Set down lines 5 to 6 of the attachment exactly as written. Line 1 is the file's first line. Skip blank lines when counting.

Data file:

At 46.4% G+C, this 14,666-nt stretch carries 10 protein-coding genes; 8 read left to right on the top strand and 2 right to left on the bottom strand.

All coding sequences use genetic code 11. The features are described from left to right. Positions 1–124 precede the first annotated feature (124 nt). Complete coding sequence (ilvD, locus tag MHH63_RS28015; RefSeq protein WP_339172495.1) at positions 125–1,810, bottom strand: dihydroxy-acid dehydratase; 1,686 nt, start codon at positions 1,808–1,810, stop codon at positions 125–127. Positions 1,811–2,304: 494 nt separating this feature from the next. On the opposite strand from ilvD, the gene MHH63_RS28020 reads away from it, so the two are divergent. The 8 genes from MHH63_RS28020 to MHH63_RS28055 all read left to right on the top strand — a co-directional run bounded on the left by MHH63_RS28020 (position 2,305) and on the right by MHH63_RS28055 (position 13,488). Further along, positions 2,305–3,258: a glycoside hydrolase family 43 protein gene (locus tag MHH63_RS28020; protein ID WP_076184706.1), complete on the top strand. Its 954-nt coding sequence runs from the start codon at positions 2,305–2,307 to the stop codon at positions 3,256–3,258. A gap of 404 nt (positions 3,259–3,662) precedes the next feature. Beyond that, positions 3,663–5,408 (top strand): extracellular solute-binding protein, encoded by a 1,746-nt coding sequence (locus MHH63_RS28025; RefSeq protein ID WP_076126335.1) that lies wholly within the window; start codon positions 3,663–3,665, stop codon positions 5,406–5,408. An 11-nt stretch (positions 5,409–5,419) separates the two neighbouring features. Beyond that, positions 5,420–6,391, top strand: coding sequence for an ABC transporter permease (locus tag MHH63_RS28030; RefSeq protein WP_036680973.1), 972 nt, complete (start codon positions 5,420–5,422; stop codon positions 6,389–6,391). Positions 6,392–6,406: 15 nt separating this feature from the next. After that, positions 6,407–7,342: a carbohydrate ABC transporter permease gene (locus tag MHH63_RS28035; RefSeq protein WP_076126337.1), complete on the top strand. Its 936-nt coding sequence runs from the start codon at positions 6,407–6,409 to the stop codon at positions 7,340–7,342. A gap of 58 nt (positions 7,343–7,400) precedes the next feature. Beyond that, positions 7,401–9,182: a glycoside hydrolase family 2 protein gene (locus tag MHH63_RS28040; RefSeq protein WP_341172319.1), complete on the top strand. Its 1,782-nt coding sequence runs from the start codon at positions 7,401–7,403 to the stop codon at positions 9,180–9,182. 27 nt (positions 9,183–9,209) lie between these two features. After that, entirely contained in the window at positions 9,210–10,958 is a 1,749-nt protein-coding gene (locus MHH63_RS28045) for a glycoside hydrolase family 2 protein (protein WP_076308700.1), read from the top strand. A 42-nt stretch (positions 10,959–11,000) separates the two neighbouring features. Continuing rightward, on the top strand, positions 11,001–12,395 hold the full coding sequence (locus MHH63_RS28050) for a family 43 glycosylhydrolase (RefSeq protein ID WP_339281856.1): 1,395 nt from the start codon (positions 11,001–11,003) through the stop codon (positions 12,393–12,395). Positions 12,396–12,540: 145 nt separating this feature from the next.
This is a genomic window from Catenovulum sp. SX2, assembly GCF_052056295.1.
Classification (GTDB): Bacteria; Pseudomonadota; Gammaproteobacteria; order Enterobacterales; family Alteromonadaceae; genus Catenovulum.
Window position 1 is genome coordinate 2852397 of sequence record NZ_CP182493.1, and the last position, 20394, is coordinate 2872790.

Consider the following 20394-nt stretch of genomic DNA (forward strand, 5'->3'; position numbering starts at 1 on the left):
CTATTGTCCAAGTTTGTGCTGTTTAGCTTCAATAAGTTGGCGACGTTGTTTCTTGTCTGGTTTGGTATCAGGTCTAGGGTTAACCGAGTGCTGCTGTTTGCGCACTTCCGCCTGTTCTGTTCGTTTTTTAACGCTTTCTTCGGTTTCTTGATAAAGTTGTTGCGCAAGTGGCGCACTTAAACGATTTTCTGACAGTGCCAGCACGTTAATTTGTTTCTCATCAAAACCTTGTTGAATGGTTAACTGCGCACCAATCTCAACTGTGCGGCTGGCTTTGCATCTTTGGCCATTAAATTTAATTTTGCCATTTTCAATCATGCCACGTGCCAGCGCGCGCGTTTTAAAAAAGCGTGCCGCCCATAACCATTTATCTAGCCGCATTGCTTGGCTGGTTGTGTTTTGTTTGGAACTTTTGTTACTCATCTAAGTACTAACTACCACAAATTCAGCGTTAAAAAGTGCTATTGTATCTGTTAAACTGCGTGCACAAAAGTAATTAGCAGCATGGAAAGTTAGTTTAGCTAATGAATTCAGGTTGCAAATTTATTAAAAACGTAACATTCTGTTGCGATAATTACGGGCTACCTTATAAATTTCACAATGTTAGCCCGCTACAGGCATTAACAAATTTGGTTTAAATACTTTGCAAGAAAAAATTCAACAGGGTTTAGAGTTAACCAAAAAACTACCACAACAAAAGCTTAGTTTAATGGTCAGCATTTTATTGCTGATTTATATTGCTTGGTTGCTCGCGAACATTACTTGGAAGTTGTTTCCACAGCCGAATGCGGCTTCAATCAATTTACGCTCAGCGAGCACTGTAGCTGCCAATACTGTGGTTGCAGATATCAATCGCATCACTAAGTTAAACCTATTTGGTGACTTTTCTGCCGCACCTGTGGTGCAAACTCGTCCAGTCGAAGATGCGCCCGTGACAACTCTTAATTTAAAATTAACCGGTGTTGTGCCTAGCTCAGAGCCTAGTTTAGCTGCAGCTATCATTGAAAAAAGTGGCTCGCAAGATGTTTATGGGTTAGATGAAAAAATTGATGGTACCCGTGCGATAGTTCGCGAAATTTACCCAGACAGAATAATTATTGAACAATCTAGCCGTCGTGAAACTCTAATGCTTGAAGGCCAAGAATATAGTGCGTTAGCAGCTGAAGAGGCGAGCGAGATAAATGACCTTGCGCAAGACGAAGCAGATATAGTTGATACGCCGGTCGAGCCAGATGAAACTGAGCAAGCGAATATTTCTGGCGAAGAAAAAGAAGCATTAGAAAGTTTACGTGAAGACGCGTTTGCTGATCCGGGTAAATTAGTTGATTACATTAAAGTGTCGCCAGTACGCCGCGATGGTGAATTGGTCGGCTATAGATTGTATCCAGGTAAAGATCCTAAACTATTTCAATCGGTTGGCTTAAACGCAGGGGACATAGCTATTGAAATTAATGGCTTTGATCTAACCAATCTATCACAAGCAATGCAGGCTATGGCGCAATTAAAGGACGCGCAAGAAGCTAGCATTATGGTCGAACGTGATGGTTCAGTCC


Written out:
Window position 1 is genome coordinate 2852397 of sequence record NZ_CP182493.1, and the last position, 20394, is coordinate 2872790.

Consider the following 20394-nt stretch of genomic DNA (forward strand, 5'->3'; position numbering starts at 1 on the left):